la_la_land-posterWith 2016 providing many ups and downs in the film industry and beyond, it comes as an unexpected treat (or salvation) that the last film I review this year also happens to be the best new film that I’ve had the pleasure to experience in quite some time. La La Land has reinvigorated my hope for the Hollywood feature film and stands as the best mainstream musical in decades. In a year dominated by comic book spectacles, unnecessary remakes/reboots/re-imaginings, and an endless array of sequels, it’s easy to fall prey to the thought that the only thing that matters in mainstream filmmaking is one simple word: “franchise.” La La Land provides an alternative take by not only waxing nostalgia but taking the very best of it and allowing it to bloom naturally in a new age.

Ryan Gosling and Emma Stone play two L.A. dreamers – the former is a jazz aficionado that hopes to one day build his own club dedicated to the true heart and soul of the genre while the latter, having grown up studying cinematic classics such as Casablanca and Notorious, wishes to become a film star. Both are caught up in dead end jobs on the outskirts of success, looking in on the possibilities around them with little hope of crossing that fateful line themselves. After a series of chance encounters, they begin to form a strong bond that refreshes their desires, setting them both on a new optimistic path.

La La Land hearkens back to the classic Hollywood musical, applying its greatest strengths while agilely avoiding the pitfalls. Combining the main characters’ devotion to cinema and jazz, the musical format plays out naturally. No one suddenly breaks into a boring, insignificant musical number to pad the film’s soundtrack or run-time; instead, each number is organic and instrumental in forwarding the plot. Vitally, the songs – especially “Another Day of Sun,” “Someone in the Crowd,” “City of Stars,” and “Audition” (did I just list a majority of the soundtrack?) – are fun, memorable, and poignant. Director and screenwriter Damien Chazelle (Whiplash) clearly has a passion for the genre and it engulfs every single frame of the picture. Unlike many contemporary musicals that hinge on hyper-kinetic edits for fear of losing an audience’s attention, Chazelle allows the musical numbers to take center stage and breathe, utilizing long takes that are both impressive and allow the excellent choreography of the dance numbers to dazzle.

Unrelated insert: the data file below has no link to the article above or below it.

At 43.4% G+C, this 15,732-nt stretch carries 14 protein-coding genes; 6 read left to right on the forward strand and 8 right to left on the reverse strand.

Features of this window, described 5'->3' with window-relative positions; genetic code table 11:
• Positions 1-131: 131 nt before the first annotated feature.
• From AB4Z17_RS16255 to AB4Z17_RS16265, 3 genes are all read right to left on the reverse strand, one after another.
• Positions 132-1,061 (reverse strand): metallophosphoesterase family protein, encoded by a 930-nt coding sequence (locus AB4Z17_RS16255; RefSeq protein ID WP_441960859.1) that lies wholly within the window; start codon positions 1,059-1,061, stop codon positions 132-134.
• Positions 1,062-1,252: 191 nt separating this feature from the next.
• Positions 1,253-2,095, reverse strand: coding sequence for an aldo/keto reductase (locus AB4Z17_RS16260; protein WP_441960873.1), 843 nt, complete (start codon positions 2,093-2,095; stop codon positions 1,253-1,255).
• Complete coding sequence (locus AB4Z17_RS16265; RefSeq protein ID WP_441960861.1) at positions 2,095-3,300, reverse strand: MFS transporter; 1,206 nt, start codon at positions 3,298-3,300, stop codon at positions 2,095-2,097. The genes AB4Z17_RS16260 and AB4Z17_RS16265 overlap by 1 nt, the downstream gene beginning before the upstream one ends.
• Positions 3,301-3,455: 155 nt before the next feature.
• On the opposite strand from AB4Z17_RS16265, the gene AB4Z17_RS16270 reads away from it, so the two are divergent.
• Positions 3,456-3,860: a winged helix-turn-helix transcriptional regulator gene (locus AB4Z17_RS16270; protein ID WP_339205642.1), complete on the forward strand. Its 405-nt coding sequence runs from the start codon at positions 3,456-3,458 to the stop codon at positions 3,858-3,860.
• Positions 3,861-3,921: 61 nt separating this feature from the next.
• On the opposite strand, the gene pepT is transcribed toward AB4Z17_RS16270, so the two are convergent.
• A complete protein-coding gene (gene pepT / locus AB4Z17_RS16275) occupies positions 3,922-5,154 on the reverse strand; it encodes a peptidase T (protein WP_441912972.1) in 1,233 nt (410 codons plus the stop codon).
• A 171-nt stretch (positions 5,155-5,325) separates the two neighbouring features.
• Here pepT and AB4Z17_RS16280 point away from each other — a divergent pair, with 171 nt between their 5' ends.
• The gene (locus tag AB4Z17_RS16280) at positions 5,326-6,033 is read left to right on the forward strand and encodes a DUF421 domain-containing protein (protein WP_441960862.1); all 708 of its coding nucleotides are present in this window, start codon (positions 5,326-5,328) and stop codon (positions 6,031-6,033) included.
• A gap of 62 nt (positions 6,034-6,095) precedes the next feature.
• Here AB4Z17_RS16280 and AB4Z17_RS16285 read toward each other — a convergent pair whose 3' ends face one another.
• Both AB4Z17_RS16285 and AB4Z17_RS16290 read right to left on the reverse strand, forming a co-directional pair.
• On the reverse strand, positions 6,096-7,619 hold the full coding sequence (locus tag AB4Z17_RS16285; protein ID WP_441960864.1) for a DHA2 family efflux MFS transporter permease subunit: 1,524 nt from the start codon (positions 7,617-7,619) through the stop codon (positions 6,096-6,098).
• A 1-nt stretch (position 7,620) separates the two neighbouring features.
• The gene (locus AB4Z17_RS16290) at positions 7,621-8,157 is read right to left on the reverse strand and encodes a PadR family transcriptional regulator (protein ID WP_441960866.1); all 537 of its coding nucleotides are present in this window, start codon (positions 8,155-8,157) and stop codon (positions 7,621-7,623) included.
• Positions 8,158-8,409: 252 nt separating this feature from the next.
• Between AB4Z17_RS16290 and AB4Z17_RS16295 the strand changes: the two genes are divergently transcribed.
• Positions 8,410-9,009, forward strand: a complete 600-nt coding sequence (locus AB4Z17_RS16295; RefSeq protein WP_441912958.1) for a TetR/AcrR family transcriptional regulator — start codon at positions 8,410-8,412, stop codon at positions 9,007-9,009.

Kicking off with an arresting single take opening number (amusingly building up from car radios in L.A. traffic), La La Land has an energy that rarely falters. Stone and Gosling (who infamously had experience singing and dancing on Disney‘s The All-New Mickey Mouse Club) are wonderful together and bring to life some of the best film dance sequences in years. Their blossoming relationship and struggles later on feel earnest and human. Despite the fantasy that laces the film, like Los Angeles itself there is an underlayer of strife and struggle that permeates. La La Land explores this underlayer, focusing on the sacrifices and consequences of truly following your dreams.

While there are a few missteps here and there, such as an awkward dinner fight and a surreal climactic montage that plays as an homage to similar numbers from Singin’ in the Rain and An American in Paris but ultimately feels like a cheat considering what follows, the film’s infectious passion blissfully overrides such flaws to present a beautiful, complete package. Combining a range of visual styles from a simple sunset dance number to a fantastical waltz through the stars in Griffith Observatory, La La Land provides surprise, delight, and, most importantly, a steady stream of undiluted imagination that feels lacking of late in Hollywood.

La La Land (2016)

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